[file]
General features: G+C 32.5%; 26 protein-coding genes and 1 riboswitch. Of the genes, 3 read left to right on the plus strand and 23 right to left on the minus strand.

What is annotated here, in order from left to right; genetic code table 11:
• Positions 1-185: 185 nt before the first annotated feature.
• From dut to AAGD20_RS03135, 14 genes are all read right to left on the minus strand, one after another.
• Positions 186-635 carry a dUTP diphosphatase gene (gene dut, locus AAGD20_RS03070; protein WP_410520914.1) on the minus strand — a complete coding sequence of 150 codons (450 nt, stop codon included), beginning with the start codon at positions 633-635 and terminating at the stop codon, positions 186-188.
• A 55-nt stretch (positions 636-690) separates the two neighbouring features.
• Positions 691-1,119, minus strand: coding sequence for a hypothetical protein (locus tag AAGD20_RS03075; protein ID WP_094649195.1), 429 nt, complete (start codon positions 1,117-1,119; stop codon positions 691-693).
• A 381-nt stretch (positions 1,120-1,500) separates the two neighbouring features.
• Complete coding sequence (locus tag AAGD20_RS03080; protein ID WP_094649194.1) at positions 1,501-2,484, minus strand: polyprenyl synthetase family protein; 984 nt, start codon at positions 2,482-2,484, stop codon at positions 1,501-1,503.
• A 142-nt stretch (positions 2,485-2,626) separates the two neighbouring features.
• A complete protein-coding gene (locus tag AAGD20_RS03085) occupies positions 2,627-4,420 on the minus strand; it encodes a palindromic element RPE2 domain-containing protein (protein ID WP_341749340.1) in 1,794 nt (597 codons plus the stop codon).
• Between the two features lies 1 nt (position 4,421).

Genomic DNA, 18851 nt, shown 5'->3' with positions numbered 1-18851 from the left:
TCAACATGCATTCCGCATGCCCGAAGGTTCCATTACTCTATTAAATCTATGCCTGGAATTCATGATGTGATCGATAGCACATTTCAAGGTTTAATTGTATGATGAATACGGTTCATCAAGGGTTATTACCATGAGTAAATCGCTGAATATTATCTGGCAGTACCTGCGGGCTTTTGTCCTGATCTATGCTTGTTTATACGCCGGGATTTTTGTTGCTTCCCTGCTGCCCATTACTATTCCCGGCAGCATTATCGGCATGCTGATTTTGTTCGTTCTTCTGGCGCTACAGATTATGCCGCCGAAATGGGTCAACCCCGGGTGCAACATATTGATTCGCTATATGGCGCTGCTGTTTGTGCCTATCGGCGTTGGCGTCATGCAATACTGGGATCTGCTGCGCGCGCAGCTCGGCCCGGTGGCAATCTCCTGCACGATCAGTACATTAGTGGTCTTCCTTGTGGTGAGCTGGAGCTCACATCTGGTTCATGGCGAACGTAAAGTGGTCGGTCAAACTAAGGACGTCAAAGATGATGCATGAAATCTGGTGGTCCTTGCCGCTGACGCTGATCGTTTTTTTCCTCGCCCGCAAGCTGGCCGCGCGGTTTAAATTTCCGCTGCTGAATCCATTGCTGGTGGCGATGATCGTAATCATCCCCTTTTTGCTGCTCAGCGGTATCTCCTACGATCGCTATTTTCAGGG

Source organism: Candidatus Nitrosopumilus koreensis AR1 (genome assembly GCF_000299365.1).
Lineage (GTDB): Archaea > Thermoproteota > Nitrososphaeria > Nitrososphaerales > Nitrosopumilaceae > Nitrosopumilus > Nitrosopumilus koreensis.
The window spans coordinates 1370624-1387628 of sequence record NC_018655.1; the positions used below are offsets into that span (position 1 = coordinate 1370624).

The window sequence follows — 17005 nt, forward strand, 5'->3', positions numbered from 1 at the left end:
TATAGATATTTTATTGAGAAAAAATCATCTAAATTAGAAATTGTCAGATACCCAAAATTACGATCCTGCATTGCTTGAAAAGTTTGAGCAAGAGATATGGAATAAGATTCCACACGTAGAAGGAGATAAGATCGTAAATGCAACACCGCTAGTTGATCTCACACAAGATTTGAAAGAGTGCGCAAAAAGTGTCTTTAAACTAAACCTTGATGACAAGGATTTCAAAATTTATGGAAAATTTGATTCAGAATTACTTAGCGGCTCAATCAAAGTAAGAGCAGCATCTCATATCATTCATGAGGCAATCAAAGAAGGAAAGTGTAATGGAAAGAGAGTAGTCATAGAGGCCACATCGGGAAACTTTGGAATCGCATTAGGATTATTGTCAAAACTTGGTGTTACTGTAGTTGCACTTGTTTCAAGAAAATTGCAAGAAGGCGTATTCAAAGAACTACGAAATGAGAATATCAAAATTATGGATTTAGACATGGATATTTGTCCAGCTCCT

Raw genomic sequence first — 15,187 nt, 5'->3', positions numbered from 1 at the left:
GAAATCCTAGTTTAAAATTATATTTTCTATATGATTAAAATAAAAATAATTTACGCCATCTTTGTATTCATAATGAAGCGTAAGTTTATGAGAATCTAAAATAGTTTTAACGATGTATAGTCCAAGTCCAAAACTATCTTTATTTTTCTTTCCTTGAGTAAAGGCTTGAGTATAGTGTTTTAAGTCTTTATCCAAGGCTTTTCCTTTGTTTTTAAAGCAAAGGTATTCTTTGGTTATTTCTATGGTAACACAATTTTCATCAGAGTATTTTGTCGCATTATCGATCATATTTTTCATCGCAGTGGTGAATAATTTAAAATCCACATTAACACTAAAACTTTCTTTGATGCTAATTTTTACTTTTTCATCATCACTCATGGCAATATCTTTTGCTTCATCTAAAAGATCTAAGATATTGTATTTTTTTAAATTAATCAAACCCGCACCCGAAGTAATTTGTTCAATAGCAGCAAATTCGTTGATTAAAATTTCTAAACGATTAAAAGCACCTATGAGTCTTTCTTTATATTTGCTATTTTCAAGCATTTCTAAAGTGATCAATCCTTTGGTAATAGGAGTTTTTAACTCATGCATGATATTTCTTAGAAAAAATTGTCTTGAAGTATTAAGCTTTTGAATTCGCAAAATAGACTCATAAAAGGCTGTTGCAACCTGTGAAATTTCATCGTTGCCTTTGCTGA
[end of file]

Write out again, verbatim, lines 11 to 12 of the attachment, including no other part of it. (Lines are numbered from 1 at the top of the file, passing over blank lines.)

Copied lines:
• A complete protein-coding gene (locus tag AAGD20_RS03085) occupies positions 2,627-4,420 on the minus strand; it encodes a palindromic element RPE2 domain-containing protein (protein ID WP_341749340.1) in 1,794 nt (597 codons plus the stop codon).
• Between the two features lies 1 nt (position 4,421).